What Sort of World is Data Colonialism Creating? JCU Welcomes Sociologist Nick Couldry

The JCU Department of Communications welcomed media and culture theorist Nick Couldry for the event “What Sort of World is Data Colonialism Creating?” on November 10, 2022. The discussion, which was part of the Digital Delights and Disturbances lecture series, focused on two of Couldry’s publications, The Costs of Connection: How Data is Colonizing Human Life and Appropriating Life for Capitalism (with Ulises Mejias: Stanford UP, 2019), and The Mediated Construction of Reality (with Andreas Hepp, Polity, 2016).

Nick Couldry

Nick Couldry

Couldry is a professor of Media Communications and Social Theory at the London School of Economics and Political Science as well as a Faculty Associate at Harvard’s Berkman Klein Center for Internet and Society. He has published various works related to social discourse on the internet and is co-founder of Tierra Común, a network of scholars and activists, and of the European Media Salon, an online initiative where groups of scholars from across Europe meet for short talks and dialogues.

Couldry discussed how social order in society is equivalent to the construction of social media platforms. He stated that most people tend to preserve the status quo, similarly to how users rarely question the ethics and companies behind social media. Nowadays, people also rely on internet platforms to work, like Zoom to host virtual meetings. Couldry pointed out that this phenomenon leaves a select group of businesses in control. “Because people rely on something outside, it creates tension when the company does something with the data that users don’t want, like selling it to an insurance company,” stated Couldry.

He explained that companies’ decisions to sell users’ data for money is a growing trend, known as “data colonialism.” By agreeing to the terms and conditions, and/or platform guidelines, users consent to the sale of their data, which represents a new level of societal order. Anyone who doesn’t abide cannot use the platforms, which Couldry compared to colonialism as a form of forceful acquiescence.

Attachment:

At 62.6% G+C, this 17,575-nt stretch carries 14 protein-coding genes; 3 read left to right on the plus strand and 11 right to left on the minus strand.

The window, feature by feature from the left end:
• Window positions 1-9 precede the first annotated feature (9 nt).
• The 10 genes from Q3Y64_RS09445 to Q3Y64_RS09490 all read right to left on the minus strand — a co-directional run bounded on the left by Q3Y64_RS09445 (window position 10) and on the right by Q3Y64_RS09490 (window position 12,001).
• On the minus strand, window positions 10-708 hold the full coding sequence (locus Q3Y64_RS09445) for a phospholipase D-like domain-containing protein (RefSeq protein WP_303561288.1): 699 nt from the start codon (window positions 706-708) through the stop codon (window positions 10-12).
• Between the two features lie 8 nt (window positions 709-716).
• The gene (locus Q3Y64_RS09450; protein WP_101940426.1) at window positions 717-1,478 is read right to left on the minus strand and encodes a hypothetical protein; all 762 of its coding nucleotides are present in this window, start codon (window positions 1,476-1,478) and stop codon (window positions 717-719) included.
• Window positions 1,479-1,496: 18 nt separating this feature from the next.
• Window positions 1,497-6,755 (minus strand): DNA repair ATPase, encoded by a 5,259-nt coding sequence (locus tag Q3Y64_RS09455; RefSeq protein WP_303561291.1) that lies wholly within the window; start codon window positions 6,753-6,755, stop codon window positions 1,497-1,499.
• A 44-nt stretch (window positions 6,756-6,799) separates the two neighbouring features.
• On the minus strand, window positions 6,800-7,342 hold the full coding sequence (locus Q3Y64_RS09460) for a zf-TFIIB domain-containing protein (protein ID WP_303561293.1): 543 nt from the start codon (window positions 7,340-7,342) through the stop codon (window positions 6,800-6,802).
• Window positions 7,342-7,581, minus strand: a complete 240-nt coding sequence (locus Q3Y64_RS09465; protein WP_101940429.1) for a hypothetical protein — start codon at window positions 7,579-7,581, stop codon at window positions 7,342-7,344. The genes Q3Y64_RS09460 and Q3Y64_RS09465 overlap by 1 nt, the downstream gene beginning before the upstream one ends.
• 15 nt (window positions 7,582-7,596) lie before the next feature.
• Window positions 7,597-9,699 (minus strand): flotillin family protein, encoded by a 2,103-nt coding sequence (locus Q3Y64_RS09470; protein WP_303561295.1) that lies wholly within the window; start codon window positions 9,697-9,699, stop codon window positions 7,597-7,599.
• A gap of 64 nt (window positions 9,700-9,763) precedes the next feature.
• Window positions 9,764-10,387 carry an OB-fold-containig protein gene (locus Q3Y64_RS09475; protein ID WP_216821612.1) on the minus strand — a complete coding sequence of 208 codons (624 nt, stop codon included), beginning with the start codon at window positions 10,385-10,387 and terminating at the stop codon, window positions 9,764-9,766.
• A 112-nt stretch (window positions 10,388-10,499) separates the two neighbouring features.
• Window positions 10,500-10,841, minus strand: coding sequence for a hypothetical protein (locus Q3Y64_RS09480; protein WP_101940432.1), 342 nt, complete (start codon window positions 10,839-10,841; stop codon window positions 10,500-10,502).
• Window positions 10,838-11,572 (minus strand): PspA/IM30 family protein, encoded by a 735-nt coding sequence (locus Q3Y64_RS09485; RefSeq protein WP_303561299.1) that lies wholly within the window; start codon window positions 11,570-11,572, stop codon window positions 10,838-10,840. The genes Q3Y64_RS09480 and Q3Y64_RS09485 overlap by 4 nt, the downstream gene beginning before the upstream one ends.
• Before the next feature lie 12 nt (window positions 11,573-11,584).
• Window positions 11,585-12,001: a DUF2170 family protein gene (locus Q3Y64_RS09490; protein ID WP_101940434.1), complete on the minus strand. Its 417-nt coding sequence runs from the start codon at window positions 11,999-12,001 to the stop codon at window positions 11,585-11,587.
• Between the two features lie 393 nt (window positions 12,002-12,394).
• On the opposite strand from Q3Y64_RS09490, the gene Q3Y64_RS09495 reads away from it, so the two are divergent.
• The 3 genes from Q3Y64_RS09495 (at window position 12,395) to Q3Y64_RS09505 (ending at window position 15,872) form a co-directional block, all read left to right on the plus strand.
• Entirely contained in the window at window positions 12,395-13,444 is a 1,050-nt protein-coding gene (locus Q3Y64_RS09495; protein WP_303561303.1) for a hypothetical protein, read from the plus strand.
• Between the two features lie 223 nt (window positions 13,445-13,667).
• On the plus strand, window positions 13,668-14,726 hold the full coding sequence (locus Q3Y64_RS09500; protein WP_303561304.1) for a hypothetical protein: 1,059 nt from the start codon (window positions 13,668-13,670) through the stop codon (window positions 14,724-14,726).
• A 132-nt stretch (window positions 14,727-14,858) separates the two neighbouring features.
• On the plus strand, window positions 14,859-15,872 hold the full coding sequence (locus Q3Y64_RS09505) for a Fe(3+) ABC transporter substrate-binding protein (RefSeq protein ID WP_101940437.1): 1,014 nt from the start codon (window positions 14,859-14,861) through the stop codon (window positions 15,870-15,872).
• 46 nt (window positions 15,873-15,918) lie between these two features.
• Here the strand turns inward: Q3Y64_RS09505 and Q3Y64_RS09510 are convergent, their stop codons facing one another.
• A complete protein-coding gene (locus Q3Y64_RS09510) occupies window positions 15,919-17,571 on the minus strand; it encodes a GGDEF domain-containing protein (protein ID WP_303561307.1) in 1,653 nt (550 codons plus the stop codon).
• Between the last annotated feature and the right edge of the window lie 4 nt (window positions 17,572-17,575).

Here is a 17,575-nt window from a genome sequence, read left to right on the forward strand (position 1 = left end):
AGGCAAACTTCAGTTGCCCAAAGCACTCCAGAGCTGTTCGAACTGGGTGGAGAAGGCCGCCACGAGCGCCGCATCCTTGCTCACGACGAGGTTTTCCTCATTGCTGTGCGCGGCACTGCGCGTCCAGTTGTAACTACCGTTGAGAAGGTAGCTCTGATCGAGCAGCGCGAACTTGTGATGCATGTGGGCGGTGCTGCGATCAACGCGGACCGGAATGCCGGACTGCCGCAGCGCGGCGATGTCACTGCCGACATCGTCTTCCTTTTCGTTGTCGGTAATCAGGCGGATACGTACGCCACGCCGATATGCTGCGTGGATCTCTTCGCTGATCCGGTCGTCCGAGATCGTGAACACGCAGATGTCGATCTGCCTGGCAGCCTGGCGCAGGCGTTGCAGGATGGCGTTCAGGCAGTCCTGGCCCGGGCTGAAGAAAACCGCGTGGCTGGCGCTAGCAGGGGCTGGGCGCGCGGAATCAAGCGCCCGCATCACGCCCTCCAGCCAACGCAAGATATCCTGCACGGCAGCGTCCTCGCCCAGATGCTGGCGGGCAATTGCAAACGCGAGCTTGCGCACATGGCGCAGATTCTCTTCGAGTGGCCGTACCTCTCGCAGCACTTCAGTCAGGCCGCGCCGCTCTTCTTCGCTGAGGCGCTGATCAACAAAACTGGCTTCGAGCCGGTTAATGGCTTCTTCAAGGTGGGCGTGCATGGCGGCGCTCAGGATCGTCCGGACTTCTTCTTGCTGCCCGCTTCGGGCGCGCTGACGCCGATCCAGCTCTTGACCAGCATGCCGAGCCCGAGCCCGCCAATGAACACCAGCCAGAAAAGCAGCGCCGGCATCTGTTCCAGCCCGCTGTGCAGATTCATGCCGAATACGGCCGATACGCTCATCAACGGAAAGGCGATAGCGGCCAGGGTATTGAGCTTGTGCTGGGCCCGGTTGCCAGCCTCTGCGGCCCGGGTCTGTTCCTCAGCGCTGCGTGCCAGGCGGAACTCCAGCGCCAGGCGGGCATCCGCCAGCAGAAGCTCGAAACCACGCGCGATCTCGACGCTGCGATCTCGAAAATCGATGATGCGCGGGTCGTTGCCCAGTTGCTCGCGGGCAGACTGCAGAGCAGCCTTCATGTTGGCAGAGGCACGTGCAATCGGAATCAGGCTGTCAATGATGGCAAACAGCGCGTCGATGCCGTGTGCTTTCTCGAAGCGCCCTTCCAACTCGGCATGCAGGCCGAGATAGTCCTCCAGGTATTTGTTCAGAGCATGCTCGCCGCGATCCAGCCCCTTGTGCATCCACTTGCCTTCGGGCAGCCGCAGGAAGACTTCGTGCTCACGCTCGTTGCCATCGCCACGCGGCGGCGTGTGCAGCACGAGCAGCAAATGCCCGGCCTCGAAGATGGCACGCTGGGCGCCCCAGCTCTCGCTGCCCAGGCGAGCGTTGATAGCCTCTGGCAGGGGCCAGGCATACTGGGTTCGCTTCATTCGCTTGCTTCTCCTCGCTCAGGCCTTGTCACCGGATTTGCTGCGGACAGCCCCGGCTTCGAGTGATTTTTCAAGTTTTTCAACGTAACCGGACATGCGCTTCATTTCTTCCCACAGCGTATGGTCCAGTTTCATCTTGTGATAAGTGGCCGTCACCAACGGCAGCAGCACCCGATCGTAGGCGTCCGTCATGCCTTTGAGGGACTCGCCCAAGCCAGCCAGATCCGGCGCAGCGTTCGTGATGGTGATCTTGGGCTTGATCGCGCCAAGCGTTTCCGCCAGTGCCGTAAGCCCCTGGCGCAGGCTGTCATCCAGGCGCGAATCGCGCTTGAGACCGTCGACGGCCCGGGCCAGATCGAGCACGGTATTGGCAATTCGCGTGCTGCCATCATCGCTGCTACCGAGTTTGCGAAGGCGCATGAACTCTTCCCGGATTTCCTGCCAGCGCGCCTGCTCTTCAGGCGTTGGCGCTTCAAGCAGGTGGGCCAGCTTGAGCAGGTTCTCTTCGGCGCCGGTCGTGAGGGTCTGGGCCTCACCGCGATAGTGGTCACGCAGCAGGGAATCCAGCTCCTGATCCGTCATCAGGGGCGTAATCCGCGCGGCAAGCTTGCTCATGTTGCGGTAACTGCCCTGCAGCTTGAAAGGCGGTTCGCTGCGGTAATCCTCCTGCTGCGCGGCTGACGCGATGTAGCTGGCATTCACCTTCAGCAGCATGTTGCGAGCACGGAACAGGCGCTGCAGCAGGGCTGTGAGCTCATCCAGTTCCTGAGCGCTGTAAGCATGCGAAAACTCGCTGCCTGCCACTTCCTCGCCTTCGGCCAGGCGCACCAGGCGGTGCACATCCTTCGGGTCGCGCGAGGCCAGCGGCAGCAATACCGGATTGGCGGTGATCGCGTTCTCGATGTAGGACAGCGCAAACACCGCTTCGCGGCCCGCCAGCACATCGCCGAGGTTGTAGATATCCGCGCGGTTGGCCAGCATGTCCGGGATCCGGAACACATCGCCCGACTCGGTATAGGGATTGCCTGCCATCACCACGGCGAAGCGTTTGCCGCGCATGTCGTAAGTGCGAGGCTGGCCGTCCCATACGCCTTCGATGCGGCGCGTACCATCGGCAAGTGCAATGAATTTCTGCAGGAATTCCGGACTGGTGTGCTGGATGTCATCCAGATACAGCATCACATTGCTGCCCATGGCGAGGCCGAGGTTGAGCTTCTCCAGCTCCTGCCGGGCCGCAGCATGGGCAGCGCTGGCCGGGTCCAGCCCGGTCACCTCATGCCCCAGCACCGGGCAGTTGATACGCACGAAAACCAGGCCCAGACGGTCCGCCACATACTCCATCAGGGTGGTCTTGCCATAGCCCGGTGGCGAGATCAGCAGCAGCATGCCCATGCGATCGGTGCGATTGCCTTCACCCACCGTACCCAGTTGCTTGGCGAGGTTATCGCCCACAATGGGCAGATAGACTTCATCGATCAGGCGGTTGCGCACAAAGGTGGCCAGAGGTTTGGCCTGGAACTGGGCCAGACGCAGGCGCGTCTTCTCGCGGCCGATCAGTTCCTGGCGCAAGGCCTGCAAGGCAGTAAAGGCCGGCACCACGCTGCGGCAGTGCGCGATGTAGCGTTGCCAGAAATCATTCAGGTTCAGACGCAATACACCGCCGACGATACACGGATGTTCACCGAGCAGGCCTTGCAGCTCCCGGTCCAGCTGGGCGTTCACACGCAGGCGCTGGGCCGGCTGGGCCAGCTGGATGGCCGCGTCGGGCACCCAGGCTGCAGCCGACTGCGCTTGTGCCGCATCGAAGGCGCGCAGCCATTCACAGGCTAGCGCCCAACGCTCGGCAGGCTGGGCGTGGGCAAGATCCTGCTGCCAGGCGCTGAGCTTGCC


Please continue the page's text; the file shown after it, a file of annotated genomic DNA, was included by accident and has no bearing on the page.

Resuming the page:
Social media corporations have created a system that profits from human life through data extraction, which Couldry defined as a new form of colonialism in the digital sphere. Users lack the ability to prevent companies from exploiting their data without forfeiting their social media accounts. Couldry admitted that there is no litigation protecting users from their data being sold or redistributed, because people could not predict that social media platforms would operate in such a way.

Couldry stated that social media is now utilized to produce “social as capital” beyond its functional purposes. Corporations depend on users’ data to interpret, analyze, and control what content is prevalent in daily life. He used the example of Amazon’s Alexa device, a virtual assistant “Smart Speaker,” often found in people’s homes. The device may tell its users the weather forecast, but it may also transmit audio from the user’s home to the Amazon corporation, which according to Couldry is a new level of digital surveillance. “We’re living in a new era of history with a new type of power that didn’t exist 20 years ago. Software engineers have the power to build the world we act in because we use the software that they create to control society,” Couldry said.

The discussion concluded with a Q&A session. Various questions pertaining to digital surveillance, exploitation, and possible solutions were presented. “We need data. The question is on what terms, and who controls the data? Data is about the knowledge of our lives together. Data represents social order,” said Couldry.